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A documentary about the punk band The Sex Pistols. The film tries to lighten some of the backgrounds of their way through the punk era while telling the story of the band from zero back to zero. Features lots of interviews and comments of folks who were involved. Written by
This film is a documentary about one of the most influential (certainly one of the most controversial) bands in music history: The Sex Pistols.
During their brief career, the Sex Pistols defined the genre of music called Punk Rock. The film details the situation in Britain at the end of the 1970s, where widespread dissatisfaction and alienation, combined with a very dull music scene, helped fuel the anger and craziness of Punk, which, according to John Lydon (aka Johnny Rotten), gave a voice to people who previously didn't have a voice.
The film is a collection of present day interviews with the surviving members of the band (given in silhouette, for some reason), archive footage from concerts and TV appearances, vintage movie clips (notably Laurence Olivier as Richard the Third) and surreal animation.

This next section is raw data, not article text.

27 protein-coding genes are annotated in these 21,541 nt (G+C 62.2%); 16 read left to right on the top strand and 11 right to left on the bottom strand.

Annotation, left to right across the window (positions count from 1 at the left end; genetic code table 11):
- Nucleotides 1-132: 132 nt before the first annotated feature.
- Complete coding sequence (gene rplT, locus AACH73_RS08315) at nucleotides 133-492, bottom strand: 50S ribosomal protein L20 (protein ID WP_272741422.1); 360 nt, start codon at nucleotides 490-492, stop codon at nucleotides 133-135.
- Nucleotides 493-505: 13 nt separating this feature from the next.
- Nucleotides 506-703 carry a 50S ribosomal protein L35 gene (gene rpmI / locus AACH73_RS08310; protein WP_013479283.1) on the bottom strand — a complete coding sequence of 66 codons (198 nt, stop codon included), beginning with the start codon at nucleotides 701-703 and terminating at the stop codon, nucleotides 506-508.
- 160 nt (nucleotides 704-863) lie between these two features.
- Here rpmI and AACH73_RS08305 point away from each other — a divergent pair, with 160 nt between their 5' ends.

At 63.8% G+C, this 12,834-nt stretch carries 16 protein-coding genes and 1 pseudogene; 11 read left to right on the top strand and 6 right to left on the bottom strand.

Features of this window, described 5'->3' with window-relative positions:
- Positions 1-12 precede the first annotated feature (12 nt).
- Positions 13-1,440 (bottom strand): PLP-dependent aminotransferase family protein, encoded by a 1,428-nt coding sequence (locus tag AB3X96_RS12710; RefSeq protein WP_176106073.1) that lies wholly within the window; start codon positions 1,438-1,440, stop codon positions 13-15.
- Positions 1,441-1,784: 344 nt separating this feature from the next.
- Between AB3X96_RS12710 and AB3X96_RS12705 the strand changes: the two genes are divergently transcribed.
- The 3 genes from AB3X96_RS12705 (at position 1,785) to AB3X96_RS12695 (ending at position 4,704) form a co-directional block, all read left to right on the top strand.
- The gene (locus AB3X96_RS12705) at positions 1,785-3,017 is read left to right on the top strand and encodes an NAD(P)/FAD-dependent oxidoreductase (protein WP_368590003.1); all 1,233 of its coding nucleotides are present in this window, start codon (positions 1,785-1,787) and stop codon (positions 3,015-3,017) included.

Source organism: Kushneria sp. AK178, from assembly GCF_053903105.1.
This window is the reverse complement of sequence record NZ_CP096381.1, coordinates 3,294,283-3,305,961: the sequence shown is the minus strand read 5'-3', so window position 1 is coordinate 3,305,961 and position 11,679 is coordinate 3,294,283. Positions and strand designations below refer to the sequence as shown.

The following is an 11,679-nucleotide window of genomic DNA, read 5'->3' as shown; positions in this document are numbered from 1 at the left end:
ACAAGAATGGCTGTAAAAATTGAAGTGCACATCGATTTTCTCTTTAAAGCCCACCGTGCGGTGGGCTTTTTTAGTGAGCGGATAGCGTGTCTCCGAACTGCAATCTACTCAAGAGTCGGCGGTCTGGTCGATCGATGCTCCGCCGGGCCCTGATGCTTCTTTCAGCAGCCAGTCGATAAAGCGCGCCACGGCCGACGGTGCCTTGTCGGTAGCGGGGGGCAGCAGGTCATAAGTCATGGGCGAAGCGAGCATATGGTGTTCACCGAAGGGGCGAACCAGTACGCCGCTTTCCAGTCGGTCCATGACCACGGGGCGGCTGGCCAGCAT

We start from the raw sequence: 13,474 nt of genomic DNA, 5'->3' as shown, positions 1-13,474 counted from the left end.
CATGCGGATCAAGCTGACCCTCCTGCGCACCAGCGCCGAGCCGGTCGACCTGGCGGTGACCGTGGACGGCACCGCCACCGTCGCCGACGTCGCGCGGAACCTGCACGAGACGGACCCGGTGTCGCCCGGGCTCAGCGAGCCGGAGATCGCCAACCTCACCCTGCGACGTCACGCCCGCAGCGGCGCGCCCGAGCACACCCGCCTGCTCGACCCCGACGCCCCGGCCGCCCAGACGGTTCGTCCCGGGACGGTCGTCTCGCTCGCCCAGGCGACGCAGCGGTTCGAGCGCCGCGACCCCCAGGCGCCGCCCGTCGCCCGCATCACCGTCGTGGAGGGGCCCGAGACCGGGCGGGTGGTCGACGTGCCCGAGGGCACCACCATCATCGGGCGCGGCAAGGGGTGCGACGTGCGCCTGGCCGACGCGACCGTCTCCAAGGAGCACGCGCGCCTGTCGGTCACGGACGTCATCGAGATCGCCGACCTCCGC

The film mostly sidelines the Pistols' notoriously self-aggrandising manager Malcolm McLaran to concentrate on the band members themselves. The movie gives a good insight into an often quite disturbing world and a scene that was truly anarchic and exciting, whether you were a fan or not. There are also moments of genuine sadness, for example when Lydon talks about his friend, the late Sid Vicious.
This is recommended to anyone interested in popular music, or anyone who wants to see what real Punk was all about.
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